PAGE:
Memories help bridge the distance

Memories help bridge the distance

It has been eight months since I’ve seen my mother. I miss her tremendously, but I do not think at this point it is safe to travel 3,000 miles by plane and rental car.

So I continue what I have been doing and make my morning phone call to my mother while I walk the dog.

A few years ago, when my dad was alive, we had plenty to talk about—doctor’s appointments, visiting nurse instructions, questions about his Parkinson’s and much more.

Up until the pandemic, we could talk about my mother’s daily activities, including time spent with her new great-grandbaby, excursions to the flower shop and visits with my sister and her children.

Now there is little to talk about. My mother’s life has become very quiet.

Embracing change, because change is inevitable

Embracing change, because change is inevitable

Due to COVID-19, my husband and I are at home a lot more these days. All that togetherness has given me time to reflect on how my husband and I manage change over time.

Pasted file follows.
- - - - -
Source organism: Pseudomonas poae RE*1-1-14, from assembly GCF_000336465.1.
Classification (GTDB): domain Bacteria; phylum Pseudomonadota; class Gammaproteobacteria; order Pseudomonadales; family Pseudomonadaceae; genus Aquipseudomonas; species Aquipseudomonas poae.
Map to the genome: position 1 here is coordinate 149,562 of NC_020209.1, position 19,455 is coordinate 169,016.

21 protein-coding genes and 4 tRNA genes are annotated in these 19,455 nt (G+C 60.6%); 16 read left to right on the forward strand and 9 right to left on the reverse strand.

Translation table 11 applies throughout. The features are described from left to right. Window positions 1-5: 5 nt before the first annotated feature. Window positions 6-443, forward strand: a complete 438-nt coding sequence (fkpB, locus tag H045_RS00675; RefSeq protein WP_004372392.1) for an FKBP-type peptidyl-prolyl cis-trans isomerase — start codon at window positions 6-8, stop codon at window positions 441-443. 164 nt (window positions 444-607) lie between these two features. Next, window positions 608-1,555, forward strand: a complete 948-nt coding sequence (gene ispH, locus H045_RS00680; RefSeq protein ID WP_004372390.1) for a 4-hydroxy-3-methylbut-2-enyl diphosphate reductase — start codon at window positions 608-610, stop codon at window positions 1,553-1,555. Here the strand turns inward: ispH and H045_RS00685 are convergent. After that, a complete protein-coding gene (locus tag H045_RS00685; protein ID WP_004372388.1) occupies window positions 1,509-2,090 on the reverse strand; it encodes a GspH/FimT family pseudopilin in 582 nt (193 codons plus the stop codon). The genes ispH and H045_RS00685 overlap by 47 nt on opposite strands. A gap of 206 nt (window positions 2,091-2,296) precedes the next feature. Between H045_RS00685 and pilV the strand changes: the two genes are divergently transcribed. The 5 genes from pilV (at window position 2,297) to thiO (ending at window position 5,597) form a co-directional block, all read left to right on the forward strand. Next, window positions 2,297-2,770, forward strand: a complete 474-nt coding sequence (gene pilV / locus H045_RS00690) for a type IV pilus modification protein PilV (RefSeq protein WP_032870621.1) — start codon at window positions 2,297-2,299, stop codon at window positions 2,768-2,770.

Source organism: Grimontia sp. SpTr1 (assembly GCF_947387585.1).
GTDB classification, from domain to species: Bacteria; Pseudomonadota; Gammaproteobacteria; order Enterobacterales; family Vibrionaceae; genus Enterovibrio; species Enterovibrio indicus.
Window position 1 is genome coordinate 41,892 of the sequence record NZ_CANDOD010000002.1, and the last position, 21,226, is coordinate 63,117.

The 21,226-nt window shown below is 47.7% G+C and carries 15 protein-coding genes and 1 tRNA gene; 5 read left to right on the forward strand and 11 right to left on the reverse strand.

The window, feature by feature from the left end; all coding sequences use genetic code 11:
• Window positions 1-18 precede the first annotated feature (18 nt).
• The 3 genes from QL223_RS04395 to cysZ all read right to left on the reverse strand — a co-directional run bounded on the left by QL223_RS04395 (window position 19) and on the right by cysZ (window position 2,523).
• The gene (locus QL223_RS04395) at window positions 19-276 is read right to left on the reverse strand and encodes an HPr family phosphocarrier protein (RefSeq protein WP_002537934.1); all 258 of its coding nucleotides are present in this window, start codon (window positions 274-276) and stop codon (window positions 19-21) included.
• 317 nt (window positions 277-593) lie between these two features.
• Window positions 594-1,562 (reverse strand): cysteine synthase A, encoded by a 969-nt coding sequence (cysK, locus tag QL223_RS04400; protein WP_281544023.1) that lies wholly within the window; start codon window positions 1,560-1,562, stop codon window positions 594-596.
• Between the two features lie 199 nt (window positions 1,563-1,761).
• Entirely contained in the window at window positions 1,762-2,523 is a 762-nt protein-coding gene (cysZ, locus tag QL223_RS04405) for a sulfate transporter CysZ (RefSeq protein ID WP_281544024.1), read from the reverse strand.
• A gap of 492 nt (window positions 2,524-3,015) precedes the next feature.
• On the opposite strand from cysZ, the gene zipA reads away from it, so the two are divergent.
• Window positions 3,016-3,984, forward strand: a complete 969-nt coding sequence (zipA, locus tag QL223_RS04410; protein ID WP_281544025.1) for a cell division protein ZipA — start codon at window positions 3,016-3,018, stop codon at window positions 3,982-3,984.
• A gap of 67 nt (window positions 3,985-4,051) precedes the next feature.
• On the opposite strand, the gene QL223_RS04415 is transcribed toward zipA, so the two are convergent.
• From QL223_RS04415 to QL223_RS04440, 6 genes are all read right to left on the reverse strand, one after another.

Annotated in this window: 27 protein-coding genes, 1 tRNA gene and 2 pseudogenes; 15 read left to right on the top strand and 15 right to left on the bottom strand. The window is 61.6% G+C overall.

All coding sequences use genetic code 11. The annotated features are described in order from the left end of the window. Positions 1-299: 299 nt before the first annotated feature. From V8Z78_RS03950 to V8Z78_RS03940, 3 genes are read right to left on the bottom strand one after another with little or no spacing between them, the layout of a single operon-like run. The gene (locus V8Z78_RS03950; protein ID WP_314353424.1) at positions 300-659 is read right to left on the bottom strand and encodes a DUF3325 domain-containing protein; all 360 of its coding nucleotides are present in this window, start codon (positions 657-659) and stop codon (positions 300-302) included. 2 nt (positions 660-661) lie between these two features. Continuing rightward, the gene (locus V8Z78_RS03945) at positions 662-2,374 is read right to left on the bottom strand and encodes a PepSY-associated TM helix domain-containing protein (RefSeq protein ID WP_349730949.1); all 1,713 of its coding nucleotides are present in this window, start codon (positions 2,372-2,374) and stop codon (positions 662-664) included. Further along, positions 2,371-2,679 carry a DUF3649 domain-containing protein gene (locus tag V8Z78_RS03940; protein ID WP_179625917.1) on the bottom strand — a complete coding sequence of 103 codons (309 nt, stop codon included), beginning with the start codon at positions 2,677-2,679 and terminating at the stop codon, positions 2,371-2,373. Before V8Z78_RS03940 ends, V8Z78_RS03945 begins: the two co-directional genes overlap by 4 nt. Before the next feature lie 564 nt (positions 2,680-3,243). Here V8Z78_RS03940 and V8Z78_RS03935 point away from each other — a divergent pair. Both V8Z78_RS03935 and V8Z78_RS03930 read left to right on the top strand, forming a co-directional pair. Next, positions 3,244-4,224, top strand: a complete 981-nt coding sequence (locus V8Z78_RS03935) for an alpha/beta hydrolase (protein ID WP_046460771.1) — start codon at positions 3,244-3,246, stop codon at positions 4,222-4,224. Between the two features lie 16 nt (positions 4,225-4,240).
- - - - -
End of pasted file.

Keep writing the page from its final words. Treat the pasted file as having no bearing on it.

Of course, marriage created modifications in my lifestyle right from the start. Following in my mother’s footsteps, I felt responsible for having a home-cooked meal on the table each night. The house always needed to be clean enough for company. At least that is the standard I set for myself.

Early in our marriage I traveled all week for work. That left the weekends to do things. I suggested to my husband that I could cook for the week, or clean, but doing both would leave me no free time for us to enjoy together. He asked me which I preferred to do, and I said cooking.

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